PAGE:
What Is Sarbanes-Oxley?
Sarbanes-Oxley, or SOX, refers to a series of securities and financial regulations enacted by the Sarbanes-Oxley Act in 2002. The SOX Act added new layers of criminal penalties for anyone found guilty of breaking securities laws — both those included in SOX as well as other federal financial laws. Rules laid out by SOX required more stringent bookkeeping and added compliance obligations to corporate officers, auditors, and accounting staff.
Why Did Congress Pass Sarbanes-Oxley?
Sarbanes-Oxley was passed in response to several high-level financial scandals. One of the most notable was the Enron scandal, which involved a huge (and seemingly stable) enterprise failing and the knock-on effects across the nation's economy.
Enron's ventures included companies and investments in sectors such as oil, gas, paper, communications, electricity, and power plants. It was a global business, but it filed bankruptcy suddenly in 2001. During the financial fallout related to Enron, it became clear that earnings reports had been inflated and other fraud and embezzlement had occurred.
Enron and other scandals that involved fraud and tampered-with-reports caused Congress to rethink the necessary reporting processes for corporations and public companies. That led to the Sarbanes-Oxley Act. The goal of the act was to create additional security for investors as well as protect the financial interests of the nation overall.
Why Is It Called Sarbanes-Oxley?
Like many federal acts, SOX takes its name from its legislative sponsors. It was a bipartisan approach, and the sponsors were Senator Paul S. Sarbanes, a Democrat from Maryland, and Congressman Michael G. Oxley, a Republican from Ohio.
The Role of Corporate Financial and Compliance Departments
Sarbanes-Oxley is not a small act, making it unwieldy for individuals to understand and consider every facet of the law when creating reports or driving financial decisions. Because of this, many enterprises make SOX compliance the purview of the same departments that manage other types of regulatory compliance, including PCI or HIPAA.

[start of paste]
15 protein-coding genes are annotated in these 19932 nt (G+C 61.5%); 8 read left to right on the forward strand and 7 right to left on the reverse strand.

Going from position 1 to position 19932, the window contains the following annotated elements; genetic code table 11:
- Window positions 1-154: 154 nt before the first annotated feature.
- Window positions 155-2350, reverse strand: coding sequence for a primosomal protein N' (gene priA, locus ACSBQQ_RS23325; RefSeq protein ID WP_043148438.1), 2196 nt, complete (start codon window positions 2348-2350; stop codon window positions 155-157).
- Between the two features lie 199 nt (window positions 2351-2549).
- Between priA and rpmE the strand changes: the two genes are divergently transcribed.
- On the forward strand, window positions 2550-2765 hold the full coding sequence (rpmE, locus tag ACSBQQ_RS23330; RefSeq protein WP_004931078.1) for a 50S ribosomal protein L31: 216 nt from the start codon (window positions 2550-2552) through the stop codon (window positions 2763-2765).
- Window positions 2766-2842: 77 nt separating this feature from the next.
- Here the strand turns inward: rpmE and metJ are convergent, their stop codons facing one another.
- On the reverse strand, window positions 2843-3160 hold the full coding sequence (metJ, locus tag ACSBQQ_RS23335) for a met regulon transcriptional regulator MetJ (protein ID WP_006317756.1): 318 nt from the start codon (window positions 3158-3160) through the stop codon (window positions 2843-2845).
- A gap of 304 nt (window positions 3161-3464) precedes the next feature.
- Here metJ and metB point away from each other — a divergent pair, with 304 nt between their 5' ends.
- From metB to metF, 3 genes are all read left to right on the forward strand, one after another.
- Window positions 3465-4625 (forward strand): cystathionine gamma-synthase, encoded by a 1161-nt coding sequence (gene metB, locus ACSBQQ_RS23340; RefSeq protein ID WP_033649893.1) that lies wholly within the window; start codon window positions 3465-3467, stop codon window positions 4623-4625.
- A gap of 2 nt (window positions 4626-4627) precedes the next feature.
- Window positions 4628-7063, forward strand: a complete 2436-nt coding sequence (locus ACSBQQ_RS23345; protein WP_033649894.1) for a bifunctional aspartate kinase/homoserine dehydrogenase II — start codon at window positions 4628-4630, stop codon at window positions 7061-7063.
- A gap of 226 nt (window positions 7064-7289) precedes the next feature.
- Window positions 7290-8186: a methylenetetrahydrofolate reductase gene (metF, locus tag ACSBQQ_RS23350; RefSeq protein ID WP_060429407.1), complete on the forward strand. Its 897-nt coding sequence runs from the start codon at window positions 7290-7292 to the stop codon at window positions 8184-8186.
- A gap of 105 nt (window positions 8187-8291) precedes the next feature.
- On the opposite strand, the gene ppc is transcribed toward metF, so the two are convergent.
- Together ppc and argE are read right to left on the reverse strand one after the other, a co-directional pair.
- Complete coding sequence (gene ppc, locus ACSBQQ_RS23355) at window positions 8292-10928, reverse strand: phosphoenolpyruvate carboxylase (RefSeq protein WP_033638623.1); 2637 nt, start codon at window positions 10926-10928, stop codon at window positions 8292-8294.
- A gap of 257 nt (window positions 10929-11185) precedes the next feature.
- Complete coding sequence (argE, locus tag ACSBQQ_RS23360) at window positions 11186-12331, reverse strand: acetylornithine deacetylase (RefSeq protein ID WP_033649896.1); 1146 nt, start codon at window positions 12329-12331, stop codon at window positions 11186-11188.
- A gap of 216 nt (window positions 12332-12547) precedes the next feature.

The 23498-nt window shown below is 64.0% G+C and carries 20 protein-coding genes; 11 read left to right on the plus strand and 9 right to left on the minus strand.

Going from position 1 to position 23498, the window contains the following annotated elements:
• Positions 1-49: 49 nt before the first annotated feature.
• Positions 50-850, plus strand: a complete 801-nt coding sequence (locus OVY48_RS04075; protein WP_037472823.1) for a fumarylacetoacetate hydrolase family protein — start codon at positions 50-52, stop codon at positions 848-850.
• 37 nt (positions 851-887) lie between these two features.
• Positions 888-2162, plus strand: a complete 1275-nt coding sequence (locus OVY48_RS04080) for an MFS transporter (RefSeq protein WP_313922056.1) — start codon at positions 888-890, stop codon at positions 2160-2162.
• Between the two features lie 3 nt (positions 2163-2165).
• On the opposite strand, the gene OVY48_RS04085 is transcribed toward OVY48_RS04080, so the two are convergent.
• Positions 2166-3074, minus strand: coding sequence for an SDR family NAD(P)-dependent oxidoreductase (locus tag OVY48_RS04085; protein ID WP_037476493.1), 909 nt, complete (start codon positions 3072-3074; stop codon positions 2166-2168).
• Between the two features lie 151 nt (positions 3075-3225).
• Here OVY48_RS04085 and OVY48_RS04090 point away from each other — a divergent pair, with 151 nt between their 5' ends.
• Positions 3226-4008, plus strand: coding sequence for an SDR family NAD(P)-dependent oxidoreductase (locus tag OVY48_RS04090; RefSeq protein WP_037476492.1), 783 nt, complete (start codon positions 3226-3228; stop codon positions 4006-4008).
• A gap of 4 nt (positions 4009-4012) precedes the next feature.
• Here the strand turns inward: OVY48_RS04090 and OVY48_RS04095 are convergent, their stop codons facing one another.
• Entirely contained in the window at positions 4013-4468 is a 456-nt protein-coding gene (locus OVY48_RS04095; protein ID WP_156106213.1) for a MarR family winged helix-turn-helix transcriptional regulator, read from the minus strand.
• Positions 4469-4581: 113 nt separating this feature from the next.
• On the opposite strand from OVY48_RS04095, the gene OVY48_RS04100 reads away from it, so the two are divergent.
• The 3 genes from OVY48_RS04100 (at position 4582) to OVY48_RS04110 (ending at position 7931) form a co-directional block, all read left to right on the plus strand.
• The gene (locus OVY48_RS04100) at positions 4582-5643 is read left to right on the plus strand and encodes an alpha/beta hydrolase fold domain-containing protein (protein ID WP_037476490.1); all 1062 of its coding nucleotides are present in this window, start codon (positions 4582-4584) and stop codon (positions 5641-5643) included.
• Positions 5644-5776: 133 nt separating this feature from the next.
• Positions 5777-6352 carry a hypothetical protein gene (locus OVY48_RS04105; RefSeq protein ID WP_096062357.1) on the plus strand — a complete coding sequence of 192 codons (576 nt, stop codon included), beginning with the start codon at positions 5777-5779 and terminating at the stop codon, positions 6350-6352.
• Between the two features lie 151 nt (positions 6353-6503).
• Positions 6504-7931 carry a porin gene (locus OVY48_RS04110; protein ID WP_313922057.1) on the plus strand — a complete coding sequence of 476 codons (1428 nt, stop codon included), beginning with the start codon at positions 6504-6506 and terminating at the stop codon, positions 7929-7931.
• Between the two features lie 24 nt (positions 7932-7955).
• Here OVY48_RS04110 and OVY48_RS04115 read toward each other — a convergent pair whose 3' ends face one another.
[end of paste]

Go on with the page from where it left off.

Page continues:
Finance and compliance departments work together to:
- Understand how SOX impacts the organization
- Develop training regarding SOX compliance for all necessary departments and staff
- Oversee reporting and financial tasks to ensure compliance with SOX
- Manage in-house tip lines for those that want to report a potential SOX issue
- Respond to concerns about SOX issues
- Conduct audits of various processes to help ensure the enterprise is compliant with SOX
Sometimes these departments and procedures fall under the title of Risk Management.
Smaller businesses that don't have the ability to manage SOX compliance via an existing department may need to work with outside business partners, including attorneys, risk-management consultants, or accountants, for this purpose. This is often where the role of a compliant document management system becomes important.
Some Important Provisions of Sarbanes-Oxley
Sarbanes-Oxley provisions are typically referred to by their section numbers. For example, Section 302 holds Chief Operating and Financial Officers responsible for the accuracy of an organization's SEC report filings and internal financial controls. This section requires that a C-suite executive sign SEC filings and other related reports, indicating that he or she read the entire report and believes that everything in it is well-founded and accurate.